They tease me about the trouble I take to pick and store apples, only to throw a great number away when they have shrivelled and shrunk to tasteless pap the following April. So what, I say, if I don't get round to using, or giving away, every last one that I have so carefully stored? I always intend to use masses for jellies and chutneys and, if I fail, it is not from lack of ambition or desire, only opportunity. Of course, I see the children's point (especially as they have good-naturedly lent a hand in the past), but a thrifty upbringing will out, and we are blessed with a garden containing several large, mature apple trees. In most years they yield a bountiful harvest; more than enough for us, as well as the dogs, wasps, blackbirds and, in November, flocks of emigrant fieldfares.
The one time of the year when I can be certain to have neatly cut and filed nails is now, for I dare not risk damaging the apples that I pick. Each apple is wrapped individually in the pages of Sunday supplements, to prevent brown rot - which is always with us - from spreading, and these are then put in wine boxes in the cold spare bedroom, its curtains drawn. Each variety is segregated, as they mature at different times.
I do not pretend that this arrangement is ideal, only workable. It would be better to place them, untouching, in slatted, stackable tomato boxes in an airy cellar, but our house was built on solid rock, so that is out, and I find sheds and garages fluctuate in temperature even more than the spare room does.
A number of apple varieties will not store for long, if at all, and should be eaten within a week or two of picking. Generally, the earlier in the year they ripen, the less likely they can be stored; most August apples, like "Discovery", "Epicure" or "Melba", will not keep long, one exception being that old early cooker, "Reverend W Wilks". It is not true to say, however, that dessert apples keep for a shorter time than culinary varieties, such as "Bramley Seedling", or dual-purpose ones, like "Newton Wonder", which starts as a "cooker" and mellows to an "eater" as Christmas approaches. A late-ripening dessert variety like "Barnack Beauty" will keep for months. Now is the time to pick "mid-season" varieties, such as "Arthur Turner", "Greensleeves", "James Grieve" and "Cox's Orange Pippin", which will store quite well, although not for as long as the late cultivars, such as "Bramley's Seedling" and "Annie Elizabeth", which should keep until early spring.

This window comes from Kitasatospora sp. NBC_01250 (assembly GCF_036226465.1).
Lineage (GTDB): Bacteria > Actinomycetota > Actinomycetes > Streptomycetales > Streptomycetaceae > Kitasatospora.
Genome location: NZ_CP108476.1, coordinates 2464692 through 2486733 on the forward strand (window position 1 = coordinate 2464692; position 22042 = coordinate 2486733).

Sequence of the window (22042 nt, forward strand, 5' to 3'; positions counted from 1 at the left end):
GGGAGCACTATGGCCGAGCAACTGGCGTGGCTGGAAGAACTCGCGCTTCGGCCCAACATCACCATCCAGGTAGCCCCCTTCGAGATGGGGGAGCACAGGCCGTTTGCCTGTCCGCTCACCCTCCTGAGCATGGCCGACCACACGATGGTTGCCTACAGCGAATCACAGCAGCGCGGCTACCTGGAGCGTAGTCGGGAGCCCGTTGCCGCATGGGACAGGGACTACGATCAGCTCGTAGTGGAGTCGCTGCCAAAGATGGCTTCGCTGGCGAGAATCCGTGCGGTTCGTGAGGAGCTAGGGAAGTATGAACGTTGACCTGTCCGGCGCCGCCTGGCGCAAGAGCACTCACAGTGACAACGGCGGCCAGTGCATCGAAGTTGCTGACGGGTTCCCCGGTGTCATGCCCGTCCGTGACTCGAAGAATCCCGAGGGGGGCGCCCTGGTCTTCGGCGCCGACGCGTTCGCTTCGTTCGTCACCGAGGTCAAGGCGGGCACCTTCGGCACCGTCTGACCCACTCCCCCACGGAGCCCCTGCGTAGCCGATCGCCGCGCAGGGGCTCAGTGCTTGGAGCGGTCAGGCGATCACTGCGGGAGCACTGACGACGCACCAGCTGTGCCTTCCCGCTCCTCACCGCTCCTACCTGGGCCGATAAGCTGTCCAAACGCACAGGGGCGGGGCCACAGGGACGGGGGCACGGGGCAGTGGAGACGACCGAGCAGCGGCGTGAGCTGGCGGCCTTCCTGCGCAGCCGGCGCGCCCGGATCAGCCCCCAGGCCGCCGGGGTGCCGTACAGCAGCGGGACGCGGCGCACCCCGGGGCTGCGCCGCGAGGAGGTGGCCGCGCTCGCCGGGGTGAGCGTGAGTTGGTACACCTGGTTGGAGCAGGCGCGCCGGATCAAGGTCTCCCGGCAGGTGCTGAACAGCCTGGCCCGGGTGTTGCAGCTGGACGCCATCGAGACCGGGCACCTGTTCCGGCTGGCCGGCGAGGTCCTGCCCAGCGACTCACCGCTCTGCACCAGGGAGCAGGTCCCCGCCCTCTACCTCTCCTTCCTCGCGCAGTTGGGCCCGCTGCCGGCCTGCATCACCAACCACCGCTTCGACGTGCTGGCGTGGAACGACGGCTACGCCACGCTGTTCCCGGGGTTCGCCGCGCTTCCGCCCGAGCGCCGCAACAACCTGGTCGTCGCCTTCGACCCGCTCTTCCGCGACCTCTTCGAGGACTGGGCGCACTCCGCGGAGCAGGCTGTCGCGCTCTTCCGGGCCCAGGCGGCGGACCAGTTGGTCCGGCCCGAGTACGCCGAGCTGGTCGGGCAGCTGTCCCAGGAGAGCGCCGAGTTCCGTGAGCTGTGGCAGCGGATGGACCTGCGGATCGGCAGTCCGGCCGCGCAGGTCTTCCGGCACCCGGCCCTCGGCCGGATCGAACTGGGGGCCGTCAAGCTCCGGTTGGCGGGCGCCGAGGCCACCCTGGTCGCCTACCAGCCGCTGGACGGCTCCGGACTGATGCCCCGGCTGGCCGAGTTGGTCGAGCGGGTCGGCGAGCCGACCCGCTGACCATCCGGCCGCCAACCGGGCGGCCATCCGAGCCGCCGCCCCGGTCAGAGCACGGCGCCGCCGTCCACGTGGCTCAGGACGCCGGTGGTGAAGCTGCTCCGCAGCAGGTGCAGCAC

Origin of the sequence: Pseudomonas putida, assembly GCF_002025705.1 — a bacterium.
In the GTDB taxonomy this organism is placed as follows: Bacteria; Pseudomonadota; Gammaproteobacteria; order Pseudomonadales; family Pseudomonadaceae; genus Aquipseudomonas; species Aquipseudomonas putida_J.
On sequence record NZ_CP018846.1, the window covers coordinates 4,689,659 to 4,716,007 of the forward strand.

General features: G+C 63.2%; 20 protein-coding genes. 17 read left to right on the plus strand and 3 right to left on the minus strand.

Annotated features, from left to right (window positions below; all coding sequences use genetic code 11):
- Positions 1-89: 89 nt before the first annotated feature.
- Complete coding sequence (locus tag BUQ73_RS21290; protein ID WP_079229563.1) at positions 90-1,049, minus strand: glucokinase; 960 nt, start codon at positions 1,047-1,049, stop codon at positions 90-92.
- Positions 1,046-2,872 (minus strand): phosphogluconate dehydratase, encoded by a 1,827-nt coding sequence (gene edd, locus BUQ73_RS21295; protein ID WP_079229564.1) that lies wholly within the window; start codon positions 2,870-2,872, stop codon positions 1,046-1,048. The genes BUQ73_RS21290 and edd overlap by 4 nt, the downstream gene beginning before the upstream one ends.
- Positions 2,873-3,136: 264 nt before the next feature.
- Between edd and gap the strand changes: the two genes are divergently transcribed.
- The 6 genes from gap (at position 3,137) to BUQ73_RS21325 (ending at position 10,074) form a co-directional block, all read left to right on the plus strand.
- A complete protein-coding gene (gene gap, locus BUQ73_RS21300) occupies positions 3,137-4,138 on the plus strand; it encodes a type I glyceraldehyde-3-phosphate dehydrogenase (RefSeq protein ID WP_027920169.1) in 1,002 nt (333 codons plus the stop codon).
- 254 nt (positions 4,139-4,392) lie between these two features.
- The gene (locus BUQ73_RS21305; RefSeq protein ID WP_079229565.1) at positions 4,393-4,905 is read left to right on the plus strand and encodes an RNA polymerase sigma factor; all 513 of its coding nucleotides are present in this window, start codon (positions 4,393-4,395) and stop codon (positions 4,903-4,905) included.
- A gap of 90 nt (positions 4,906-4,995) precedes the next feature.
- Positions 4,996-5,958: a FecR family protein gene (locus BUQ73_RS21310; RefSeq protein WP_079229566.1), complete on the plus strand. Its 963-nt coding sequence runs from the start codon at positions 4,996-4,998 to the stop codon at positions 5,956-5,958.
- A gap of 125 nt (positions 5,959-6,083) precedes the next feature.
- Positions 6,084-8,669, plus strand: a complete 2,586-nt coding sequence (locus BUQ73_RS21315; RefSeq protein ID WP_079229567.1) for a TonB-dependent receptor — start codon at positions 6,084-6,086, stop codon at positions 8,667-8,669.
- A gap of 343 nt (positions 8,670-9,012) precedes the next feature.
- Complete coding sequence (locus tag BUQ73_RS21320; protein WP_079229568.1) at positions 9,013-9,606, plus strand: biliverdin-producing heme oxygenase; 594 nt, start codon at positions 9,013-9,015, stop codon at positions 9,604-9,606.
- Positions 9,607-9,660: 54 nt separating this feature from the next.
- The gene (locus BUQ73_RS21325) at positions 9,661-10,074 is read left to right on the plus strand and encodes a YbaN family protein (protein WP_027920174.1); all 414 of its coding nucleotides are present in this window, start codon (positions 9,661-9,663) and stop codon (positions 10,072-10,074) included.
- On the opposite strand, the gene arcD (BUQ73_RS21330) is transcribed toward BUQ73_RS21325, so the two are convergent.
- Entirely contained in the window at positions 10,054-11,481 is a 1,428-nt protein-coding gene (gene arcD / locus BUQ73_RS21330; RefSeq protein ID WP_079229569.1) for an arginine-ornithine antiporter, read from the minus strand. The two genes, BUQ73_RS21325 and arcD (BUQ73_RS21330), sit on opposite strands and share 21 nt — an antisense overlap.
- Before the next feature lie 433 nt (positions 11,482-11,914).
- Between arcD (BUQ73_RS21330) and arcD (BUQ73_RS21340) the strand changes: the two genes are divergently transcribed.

Knowing when an apple is at its best for picking is not absolutely straightforward. There is no definite correlation between flowering time and ripening. Most people know that the best way to tell if an apple is ripe on the tree is by taking hold of the apple from below, using the palm of your hand underneath it, and gently twisting until it comes away, preferably with its stalk still intact. Early ones can be picked over a period of time, the most highly-coloured ones first, because they have been most exposed to sunshine.
You soon learn, with your own trees, to tell when the fruits are ripening because windfalls litter the ground, and not just after a stiff wind; you begin to hear, even on still days, the rustle and thud of falling fruit. Late ones, on the other hand, usually have to ripen off the tree.
This year, the apples in my garden are maturing two weeks earlier than usual, after a wet August and a sublimely hot early September. All apples, however late they mature as a rule, should be picked by late autumn, and certainly before there is risk of hard frost, harsh winds to bruise or make them drop, and ferocious bird attack.
Incidentally, never store a windfall: that plunge to the ground will have done irreparable damage to the skin and the flesh, bruising it so that it will not "keep". Nor is there any point in keeping one tunnelled by codling moth larvae, or spoiled by a wasp or bird. Those are the candidates for that apple jelly which, of course, I shall be making this autumn. Yes, really I shall.Reuse content